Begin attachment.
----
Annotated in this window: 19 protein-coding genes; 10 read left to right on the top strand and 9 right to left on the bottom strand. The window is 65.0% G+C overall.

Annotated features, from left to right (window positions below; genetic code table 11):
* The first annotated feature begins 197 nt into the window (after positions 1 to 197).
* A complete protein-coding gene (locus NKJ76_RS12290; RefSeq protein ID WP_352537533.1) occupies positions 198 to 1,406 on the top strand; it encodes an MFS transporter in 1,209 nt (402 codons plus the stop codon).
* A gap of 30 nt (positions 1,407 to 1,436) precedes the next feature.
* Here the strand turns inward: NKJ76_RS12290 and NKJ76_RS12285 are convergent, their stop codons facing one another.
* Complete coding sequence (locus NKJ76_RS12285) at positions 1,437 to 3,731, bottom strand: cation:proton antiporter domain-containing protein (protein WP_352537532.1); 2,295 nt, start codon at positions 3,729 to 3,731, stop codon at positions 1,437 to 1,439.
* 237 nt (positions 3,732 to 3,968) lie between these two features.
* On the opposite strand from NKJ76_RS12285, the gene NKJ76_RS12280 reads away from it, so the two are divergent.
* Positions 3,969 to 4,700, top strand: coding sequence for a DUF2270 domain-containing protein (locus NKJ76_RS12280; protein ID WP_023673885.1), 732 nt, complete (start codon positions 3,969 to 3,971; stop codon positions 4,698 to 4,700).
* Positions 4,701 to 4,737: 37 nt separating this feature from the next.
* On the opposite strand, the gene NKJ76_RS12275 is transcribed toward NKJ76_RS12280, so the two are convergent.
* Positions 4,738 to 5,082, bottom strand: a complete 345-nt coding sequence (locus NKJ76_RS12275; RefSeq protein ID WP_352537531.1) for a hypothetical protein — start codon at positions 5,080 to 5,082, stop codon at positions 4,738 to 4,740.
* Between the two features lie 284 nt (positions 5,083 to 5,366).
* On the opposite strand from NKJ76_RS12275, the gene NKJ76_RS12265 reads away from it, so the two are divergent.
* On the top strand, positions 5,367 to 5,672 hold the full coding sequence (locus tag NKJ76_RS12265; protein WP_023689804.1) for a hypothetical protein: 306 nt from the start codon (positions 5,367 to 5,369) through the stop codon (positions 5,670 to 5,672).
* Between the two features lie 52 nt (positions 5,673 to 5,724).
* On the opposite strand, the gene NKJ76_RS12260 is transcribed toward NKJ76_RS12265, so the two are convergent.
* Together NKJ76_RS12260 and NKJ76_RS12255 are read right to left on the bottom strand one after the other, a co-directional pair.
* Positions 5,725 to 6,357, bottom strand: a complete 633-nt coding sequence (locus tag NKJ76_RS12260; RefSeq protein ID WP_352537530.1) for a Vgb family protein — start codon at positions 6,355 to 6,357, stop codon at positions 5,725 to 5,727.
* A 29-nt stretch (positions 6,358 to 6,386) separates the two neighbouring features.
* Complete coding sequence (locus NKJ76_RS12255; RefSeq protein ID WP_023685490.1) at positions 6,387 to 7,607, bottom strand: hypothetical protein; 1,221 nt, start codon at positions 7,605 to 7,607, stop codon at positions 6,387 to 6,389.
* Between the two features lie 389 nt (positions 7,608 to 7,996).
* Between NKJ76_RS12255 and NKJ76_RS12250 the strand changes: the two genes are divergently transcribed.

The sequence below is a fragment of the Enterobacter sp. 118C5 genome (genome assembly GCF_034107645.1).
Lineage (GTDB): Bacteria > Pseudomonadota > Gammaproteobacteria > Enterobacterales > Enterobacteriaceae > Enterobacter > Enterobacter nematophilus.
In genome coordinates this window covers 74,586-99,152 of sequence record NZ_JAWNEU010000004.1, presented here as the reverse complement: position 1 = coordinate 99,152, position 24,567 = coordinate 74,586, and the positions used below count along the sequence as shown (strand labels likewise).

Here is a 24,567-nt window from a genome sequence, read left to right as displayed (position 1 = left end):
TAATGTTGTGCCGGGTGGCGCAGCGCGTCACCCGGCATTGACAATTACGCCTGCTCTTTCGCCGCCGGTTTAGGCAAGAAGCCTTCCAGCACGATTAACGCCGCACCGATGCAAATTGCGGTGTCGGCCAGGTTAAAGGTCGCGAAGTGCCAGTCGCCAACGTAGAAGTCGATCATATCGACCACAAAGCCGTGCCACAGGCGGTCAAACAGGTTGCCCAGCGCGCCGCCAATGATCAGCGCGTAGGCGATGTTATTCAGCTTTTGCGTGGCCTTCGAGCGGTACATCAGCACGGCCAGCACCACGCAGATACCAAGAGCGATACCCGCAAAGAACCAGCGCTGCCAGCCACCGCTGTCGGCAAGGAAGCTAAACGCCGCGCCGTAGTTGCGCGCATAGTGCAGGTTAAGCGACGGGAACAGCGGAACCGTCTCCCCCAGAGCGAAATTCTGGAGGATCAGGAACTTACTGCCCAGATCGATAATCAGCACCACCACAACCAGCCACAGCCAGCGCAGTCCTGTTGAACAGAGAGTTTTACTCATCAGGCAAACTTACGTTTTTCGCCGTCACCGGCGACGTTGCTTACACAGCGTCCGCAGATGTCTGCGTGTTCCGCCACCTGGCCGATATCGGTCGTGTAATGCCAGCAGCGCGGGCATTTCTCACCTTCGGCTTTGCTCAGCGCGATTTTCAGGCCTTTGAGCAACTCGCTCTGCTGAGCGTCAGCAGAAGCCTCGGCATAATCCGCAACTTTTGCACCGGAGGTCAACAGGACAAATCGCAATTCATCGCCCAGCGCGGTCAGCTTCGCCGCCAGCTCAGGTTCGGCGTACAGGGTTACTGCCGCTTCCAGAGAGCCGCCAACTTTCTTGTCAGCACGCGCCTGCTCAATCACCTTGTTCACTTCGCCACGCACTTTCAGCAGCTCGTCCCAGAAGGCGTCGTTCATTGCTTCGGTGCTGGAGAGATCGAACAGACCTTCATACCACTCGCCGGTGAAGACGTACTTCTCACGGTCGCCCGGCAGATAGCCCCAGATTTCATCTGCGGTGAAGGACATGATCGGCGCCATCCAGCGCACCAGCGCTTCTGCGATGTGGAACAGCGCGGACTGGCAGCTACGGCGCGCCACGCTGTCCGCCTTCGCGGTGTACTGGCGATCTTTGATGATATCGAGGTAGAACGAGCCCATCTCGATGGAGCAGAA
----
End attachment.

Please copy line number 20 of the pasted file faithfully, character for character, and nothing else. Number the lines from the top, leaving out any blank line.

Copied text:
* Positions 5,725 to 6,357, bottom strand: a complete 633-nt coding sequence (locus tag NKJ76_RS12260; RefSeq protein ID WP_352537530.1) for a Vgb family protein — start codon at positions 6,355 to 6,357, stop codon at positions 5,725 to 5,727.